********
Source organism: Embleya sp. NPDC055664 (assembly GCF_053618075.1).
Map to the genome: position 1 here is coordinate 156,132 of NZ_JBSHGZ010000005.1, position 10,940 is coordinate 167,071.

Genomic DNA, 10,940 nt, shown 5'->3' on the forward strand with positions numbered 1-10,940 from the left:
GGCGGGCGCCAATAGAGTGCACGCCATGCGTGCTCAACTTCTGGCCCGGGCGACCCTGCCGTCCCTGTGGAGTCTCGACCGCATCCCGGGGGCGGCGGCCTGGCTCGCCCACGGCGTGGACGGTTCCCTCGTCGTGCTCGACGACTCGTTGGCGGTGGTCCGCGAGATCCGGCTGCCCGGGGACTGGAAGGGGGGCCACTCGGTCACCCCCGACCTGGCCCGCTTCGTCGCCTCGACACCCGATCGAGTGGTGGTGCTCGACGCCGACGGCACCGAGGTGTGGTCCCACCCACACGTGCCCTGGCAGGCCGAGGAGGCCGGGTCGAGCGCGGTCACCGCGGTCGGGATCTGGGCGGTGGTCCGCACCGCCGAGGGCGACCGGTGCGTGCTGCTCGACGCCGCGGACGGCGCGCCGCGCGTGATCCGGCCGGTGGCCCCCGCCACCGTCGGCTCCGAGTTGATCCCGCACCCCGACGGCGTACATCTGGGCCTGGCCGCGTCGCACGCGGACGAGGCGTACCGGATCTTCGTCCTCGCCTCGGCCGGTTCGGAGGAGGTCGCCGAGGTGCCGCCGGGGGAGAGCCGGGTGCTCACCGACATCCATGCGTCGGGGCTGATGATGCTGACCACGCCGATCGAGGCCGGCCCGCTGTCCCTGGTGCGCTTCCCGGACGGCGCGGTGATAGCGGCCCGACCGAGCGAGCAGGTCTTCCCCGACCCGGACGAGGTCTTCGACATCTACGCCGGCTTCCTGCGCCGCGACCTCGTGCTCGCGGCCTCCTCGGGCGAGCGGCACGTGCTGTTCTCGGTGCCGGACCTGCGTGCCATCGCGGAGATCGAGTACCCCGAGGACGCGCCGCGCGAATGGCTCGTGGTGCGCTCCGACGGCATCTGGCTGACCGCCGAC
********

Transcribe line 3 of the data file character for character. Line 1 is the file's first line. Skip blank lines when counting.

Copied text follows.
Genomic DNA, 10,940 nt, shown 5'->3' on the forward strand with positions numbered 1-10,940 from the left: